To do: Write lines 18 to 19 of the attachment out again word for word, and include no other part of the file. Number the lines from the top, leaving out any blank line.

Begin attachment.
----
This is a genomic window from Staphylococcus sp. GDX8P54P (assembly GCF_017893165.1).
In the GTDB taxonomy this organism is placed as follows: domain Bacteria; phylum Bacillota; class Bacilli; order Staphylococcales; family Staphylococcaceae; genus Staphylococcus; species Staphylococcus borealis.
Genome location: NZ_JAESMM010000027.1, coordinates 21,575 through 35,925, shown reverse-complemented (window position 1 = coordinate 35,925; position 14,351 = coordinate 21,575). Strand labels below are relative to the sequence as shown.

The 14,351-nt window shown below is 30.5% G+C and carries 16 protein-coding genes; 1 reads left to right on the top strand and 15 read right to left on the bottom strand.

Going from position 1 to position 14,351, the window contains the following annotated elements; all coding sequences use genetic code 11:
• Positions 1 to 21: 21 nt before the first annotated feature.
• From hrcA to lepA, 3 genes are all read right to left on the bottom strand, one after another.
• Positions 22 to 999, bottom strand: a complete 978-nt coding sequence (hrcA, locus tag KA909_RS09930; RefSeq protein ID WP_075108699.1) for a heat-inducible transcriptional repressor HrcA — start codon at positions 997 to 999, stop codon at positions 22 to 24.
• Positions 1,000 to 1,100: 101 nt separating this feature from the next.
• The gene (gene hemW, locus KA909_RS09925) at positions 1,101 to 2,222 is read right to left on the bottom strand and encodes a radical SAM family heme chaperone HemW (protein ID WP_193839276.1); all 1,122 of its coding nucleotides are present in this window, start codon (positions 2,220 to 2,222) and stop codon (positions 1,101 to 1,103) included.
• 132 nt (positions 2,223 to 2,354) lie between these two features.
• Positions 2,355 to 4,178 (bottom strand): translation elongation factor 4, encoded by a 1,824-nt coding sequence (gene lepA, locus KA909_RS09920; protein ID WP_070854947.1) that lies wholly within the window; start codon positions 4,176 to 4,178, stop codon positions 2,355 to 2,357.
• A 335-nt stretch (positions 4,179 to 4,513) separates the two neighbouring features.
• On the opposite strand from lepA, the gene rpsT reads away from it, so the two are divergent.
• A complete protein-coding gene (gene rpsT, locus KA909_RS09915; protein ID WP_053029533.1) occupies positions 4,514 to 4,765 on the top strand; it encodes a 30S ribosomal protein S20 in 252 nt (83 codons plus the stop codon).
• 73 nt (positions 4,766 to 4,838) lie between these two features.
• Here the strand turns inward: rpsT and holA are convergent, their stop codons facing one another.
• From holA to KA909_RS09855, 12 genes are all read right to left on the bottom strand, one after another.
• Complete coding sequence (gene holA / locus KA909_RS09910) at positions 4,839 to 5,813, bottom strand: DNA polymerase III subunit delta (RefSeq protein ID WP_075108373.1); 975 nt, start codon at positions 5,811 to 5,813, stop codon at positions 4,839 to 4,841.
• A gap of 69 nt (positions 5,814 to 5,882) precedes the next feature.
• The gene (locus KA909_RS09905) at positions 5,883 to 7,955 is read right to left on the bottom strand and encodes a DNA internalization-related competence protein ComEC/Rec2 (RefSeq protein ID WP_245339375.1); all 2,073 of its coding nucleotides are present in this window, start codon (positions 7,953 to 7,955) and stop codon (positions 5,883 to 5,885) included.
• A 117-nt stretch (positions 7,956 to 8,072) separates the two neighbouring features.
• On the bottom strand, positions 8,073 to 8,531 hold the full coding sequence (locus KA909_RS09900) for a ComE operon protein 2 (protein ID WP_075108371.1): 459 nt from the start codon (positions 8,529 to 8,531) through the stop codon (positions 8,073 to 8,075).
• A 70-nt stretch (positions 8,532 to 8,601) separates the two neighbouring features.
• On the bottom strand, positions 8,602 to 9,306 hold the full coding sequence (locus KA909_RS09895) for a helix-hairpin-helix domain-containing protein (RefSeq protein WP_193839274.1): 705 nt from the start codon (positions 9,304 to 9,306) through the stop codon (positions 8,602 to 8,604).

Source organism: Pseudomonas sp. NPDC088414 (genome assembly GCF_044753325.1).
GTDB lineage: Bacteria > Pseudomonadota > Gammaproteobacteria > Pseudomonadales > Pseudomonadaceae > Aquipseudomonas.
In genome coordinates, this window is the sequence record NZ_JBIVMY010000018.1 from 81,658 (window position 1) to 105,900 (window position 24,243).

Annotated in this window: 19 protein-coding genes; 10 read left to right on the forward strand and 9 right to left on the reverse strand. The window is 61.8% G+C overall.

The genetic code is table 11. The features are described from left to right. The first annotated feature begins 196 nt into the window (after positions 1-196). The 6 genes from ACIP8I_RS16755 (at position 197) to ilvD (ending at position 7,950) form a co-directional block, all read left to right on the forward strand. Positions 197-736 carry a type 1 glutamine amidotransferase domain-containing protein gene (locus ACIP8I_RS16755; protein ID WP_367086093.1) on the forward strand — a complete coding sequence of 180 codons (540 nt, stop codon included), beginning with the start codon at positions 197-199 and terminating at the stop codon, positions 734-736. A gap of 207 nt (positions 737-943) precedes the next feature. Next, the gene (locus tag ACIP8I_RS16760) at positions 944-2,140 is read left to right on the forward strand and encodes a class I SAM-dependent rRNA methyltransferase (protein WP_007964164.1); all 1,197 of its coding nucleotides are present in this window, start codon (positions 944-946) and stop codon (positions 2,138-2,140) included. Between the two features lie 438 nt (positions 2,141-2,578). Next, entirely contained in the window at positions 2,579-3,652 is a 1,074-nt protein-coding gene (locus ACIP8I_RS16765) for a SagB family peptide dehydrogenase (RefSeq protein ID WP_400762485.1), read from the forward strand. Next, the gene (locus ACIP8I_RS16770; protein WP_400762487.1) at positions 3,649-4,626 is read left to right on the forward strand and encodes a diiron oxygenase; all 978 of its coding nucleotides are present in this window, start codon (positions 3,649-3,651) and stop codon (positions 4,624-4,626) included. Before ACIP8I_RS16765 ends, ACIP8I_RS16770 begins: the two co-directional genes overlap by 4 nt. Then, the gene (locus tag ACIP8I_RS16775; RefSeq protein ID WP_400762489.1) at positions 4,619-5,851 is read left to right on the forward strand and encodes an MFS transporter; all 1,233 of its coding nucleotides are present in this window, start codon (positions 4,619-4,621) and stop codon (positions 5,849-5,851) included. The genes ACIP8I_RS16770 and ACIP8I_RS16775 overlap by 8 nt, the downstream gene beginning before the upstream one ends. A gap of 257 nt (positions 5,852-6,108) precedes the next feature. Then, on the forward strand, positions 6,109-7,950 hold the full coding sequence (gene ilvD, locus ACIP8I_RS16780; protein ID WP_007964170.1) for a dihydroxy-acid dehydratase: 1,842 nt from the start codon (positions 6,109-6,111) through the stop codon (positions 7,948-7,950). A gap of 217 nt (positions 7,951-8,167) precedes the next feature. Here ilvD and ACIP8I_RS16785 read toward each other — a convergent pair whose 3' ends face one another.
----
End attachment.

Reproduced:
• From holA to KA909_RS09855, 12 genes are all read right to left on the bottom strand, one after another.
• Complete coding sequence (gene holA / locus KA909_RS09910) at positions 4,839 to 5,813, bottom strand: DNA polymerase III subunit delta (RefSeq protein ID WP_075108373.1); 975 nt, start codon at positions 5,811 to 5,813, stop codon at positions 4,839 to 4,841.